Ultimately, stretches that target your calves and feet are a great way to stay loose and strengthen the important muscles that support your body and reduce any potential swelling on the outer ankle when walking or exercising. Feel free to experiment with a few different calf and foot stretches to find a routine that works for you.
Even more relief for peroneal tendonitis at home
As we’ve stated before, at Sidekick we believe a holistic approach to recovery is crucial. When it comes to your body recovery, there’s virtually never a one fit solution.
With peroneal tendonitis, you’ll want to experiment with other treatment options as well in addition to stretching and massage.
Here are a few additional solutions to help you recover from peroneal tendonitis.
Ankle braces are a low cost solution to help support your ankle and protect it from further injury throughout the day. While not a treatment in itself, it can help ensure you don’t further aggregate your injury.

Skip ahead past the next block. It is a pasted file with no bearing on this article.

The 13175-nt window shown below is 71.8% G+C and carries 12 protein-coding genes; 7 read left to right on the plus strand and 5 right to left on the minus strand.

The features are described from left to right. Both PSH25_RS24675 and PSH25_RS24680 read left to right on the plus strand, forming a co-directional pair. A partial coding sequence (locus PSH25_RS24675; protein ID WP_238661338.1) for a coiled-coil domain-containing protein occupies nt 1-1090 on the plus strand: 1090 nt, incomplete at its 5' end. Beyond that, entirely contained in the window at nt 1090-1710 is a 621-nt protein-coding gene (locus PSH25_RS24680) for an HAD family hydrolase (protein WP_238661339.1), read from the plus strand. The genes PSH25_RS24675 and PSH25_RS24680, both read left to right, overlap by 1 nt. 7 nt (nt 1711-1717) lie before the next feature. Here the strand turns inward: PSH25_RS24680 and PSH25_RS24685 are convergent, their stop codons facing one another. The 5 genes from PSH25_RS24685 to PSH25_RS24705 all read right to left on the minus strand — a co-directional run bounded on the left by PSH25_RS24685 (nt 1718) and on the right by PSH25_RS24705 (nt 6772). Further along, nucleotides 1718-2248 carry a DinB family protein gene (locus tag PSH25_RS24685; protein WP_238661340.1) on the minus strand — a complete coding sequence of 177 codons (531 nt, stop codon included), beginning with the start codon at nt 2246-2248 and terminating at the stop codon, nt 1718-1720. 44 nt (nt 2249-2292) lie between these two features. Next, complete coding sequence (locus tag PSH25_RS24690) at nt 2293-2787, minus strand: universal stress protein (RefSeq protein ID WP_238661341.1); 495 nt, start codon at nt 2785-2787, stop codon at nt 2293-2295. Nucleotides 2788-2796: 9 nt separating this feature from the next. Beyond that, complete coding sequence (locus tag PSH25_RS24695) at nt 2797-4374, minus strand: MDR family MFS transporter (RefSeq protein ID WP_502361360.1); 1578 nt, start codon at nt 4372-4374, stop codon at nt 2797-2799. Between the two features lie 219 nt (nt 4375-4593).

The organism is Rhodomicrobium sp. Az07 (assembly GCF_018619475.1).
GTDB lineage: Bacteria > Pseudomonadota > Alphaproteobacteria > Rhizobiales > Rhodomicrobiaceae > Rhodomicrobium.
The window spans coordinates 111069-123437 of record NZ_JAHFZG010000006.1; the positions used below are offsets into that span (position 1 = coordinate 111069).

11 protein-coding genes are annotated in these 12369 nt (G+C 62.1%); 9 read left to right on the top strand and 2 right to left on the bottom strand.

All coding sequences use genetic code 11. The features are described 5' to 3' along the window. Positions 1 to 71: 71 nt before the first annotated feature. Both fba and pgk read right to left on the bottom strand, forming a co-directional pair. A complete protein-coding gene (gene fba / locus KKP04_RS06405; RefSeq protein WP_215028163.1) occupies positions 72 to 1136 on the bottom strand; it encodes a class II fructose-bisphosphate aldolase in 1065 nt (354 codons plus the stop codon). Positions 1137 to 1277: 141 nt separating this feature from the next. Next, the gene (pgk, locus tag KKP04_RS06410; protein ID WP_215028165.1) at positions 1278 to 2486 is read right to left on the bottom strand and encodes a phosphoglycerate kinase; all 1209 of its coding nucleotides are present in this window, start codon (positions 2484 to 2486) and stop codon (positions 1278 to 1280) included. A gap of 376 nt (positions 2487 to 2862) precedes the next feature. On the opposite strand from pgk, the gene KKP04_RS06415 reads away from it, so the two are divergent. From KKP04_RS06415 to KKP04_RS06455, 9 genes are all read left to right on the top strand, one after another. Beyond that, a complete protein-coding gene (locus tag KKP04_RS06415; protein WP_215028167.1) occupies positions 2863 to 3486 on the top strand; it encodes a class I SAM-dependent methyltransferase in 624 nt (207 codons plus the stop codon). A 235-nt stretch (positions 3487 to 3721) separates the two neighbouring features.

A study by the Journal of Foot and Ankle Research observed that, “a general protective effect of ankle braces with larger reductions in inversion angles and velocities in participants with [Chronic ankle instability] CAI than in healthy controls. This may explain why braces seem to reduce ankle sprains mainly in people with previous ankle injuries.“
Of course, if you’re an athlete for example, an ankle brace can only do so much. You’ll still need to rest and treat your peroneal tendonitis carefully, which may mean taking some time off from your intense workout routine.
Apply ice and heat
Applying ice and heat to your feet is yet another tool you have at your disposal. Depending on whether your pain is acute or chronic affects the effectiveness of each method.
Mayo Clinic shares some great rules of thumb to consider for tendonitis:
“If you experience a sudden injury to a tendon, ice can reduce pain and swelling. Ice the area for 15 to 20 minutes every 4 to 6 hours — and put a towel or cloth between the ice pack and your skin.
Heat may be more helpful for chronic tendon pain, often called tendinopathy or tendinosis. Heat can increase blood flow, which may help promote healing of the tendon. Heat also relaxes muscles, which can relieve pain.”